Rebuild a Norton Commando Disc Brake Caliper

| 2/19/2014 2:43:00 PM

Old versus new: A 1974 Norton Commando 850 disc brake caliper stripped bare with old parts on left, new on right. 
Old versus new: A 1974 Norton Commando 850 disc brake caliper stripped bare with old parts on left, new on right. 

Although some people today criticize the front disc brake fitted to the Norton Commando starting in 1972 (earlier models used a twin-leading-shoe drum) for a lack of bite, they were highly regarded when new and considered superior to the drum brake setup.

It's important to remember that 40-plus years of development has resulted in performance levels in 2014 undreamed of in 1972. Former Norton employee and now Barber Museum restoration expert Brian Slark notes that when Norton introduced its disc brake, "Britain still had streets paved with cobblestones and wood blocks sprinkled with tramcar lines everywhere, and the last thing you wanted was to send a rider skidding down the road when he squeezed the front brake."

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That doesn't mean the Norton disc brake was without issues, however. Similar to many bikes, disc brake model Commandos were originally equipped with chrome-plated iron pistons. The problem is that over time — and especially if moisture gets into the system or the brake fluid gets contaminated — the chrome on the iron pits and flakes, wrecking the caliper seal. Further, the steel caliper piston plug fitted to the Norton caliper tends to seize to the caliper body. The cover is screwed in tight using a "peg spanner" and the pegs — or holes — in the cover are often damaged during removal.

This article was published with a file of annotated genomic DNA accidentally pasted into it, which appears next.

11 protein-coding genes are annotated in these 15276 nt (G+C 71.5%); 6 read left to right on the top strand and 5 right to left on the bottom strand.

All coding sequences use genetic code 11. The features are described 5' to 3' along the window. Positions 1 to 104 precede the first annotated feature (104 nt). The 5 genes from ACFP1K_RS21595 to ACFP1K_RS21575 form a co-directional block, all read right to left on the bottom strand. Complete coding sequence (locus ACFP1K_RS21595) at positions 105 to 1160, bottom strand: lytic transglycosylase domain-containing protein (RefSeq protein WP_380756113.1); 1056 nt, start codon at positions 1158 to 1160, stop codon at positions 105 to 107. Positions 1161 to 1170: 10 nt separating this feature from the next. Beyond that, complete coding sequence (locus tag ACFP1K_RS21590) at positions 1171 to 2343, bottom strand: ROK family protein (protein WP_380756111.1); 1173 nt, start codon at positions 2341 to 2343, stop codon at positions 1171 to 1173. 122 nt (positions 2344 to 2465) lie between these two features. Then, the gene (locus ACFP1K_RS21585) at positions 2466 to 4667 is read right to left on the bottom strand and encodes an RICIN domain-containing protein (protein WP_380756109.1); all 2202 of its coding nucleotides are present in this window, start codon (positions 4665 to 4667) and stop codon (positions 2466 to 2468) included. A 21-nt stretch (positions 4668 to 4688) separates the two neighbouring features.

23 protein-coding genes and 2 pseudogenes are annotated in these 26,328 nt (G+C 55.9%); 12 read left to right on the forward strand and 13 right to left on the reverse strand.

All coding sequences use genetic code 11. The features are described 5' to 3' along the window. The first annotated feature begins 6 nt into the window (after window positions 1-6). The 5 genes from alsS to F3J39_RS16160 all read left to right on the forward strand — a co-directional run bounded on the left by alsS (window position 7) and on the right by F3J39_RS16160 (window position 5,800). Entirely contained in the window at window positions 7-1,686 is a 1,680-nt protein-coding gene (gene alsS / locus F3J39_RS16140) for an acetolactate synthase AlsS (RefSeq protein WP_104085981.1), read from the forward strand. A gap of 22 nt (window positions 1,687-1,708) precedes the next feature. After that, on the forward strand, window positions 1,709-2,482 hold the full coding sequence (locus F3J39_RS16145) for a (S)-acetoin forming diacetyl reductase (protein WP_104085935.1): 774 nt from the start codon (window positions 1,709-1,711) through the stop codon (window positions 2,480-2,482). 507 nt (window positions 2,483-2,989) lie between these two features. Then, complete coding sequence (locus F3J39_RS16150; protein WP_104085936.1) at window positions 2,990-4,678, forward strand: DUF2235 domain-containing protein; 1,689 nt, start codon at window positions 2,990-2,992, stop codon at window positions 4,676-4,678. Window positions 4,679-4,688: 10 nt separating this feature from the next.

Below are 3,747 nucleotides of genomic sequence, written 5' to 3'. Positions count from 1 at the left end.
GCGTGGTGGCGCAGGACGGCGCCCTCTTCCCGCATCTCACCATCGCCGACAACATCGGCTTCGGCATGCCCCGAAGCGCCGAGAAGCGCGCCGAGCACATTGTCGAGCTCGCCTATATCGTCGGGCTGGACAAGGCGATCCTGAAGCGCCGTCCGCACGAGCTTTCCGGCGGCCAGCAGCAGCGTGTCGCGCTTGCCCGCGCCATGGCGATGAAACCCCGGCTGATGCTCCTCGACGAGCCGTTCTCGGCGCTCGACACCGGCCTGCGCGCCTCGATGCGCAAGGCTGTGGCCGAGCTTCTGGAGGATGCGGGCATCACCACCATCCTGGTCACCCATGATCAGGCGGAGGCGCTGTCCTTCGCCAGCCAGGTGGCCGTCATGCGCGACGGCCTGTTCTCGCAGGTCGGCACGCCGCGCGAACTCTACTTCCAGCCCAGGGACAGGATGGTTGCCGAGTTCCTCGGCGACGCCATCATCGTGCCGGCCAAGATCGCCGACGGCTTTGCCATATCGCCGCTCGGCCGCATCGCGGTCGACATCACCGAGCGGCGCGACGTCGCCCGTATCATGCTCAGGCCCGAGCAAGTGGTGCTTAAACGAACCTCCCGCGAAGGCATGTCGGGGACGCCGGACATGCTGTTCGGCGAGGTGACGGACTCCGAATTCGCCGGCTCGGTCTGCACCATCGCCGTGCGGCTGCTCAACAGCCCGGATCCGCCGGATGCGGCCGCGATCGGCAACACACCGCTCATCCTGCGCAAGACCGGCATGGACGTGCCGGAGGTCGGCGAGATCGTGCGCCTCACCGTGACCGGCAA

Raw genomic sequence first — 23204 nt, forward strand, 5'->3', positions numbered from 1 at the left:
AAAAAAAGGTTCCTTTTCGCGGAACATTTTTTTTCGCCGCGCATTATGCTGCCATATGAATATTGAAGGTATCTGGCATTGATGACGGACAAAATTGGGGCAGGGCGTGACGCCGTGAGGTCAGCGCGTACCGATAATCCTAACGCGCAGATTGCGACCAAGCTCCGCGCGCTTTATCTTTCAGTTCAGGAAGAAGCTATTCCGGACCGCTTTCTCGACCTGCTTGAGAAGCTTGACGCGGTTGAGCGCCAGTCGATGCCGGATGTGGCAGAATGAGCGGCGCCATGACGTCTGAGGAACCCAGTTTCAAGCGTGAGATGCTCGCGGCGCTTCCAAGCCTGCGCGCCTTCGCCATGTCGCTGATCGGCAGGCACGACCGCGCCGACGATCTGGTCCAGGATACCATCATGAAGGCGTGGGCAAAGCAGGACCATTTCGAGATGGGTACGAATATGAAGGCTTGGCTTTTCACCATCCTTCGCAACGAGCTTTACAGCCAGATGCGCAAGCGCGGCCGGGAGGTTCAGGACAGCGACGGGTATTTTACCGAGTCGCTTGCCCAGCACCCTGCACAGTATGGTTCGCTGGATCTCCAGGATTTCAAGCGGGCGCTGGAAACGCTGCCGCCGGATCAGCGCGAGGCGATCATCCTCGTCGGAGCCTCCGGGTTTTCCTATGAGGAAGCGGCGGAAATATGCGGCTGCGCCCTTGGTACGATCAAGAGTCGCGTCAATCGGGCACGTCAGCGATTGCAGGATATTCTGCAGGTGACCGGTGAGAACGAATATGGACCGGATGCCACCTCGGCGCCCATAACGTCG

Stainless steel, however, won't flake, and it's extremely resistant to corrosion and pitting. That makes it a perfect material for replacement caliper pistons, something the aftermarket has long recognized. Norton didn't specify stainless steel pistons, most likely because they would have been more expensive.

For this How-To, we rebuilt the front brake caliper on a 1974 Norton Commando 850. Our caliper pistons were corroded, with the chrome surface scuffed and pitted, so along with new caliper piston seals we installed new stainless steel caliper pistons and a new stainless steel caliper piston plug. We sourced our stainless steel pistons and plug from Job Cycle, along with a rebuild kit containing new caliper seals and plug seal, and a new stainless steel bleeder screw. Total cost was $146, not including brake fluid. The brake pads had been recently replaced, so we reused ours. Budget another $30 or so if you need new pads.

You’ll need a “peg spanner” to remove the outer caliper piston plug. 
You'll need a "peg spanner" to remove the outer caliper piston plug. To learn how to make your own cheaply and easily, click here.

7/30/2019 3:01:23 PM

How about something on bleeding the rear brakes? I never have much luck with it. Front no problem. Maybe there's a trick to it I don't know about?

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